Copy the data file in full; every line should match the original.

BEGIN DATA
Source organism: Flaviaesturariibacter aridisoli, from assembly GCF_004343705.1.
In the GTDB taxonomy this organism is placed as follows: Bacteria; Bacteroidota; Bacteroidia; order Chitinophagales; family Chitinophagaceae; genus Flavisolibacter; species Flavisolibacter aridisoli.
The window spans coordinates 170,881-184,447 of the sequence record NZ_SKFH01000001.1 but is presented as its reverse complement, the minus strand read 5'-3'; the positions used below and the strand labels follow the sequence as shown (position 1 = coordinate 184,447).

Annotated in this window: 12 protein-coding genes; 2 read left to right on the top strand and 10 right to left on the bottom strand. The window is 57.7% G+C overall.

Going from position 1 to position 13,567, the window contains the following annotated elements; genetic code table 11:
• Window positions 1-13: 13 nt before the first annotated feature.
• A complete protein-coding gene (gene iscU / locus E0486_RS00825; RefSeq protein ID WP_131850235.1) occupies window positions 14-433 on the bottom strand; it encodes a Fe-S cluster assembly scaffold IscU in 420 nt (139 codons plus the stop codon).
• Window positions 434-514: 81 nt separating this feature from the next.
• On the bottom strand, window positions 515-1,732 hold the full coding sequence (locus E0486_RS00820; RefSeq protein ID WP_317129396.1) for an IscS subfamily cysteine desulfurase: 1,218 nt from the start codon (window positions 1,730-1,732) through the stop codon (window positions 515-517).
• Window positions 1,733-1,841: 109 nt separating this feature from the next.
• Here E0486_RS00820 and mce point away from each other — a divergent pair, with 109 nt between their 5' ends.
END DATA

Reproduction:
Source organism: Flaviaesturariibacter aridisoli, from assembly GCF_004343705.1.
In the GTDB taxonomy this organism is placed as follows: Bacteria; Bacteroidota; Bacteroidia; order Chitinophagales; family Chitinophagaceae; genus Flavisolibacter; species Flavisolibacter aridisoli.
The window spans coordinates 170,881-184,447 of the sequence record NZ_SKFH01000001.1 but is presented as its reverse complement, the minus strand read 5'-3'; the positions used below and the strand labels follow the sequence as shown (position 1 = coordinate 184,447).

Annotated in this window: 12 protein-coding genes; 2 read left to right on the top strand and 10 right to left on the bottom strand. The window is 57.7% G+C overall.

Going from position 1 to position 13,567, the window contains the following annotated elements; genetic code table 11:
• Window positions 1-13: 13 nt before the first annotated feature.
• A complete protein-coding gene (gene iscU / locus E0486_RS00825; RefSeq protein ID WP_131850235.1) occupies window positions 14-433 on the bottom strand; it encodes a Fe-S cluster assembly scaffold IscU in 420 nt (139 codons plus the stop codon).
• Window positions 434-514: 81 nt separating this feature from the next.
• On the bottom strand, window positions 515-1,732 hold the full coding sequence (locus E0486_RS00820; RefSeq protein ID WP_317129396.1) for an IscS subfamily cysteine desulfurase: 1,218 nt from the start codon (window positions 1,730-1,732) through the stop codon (window positions 515-517).
• Window positions 1,733-1,841: 109 nt separating this feature from the next.
• Here E0486_RS00820 and mce point away from each other — a divergent pair, with 109 nt between their 5' ends.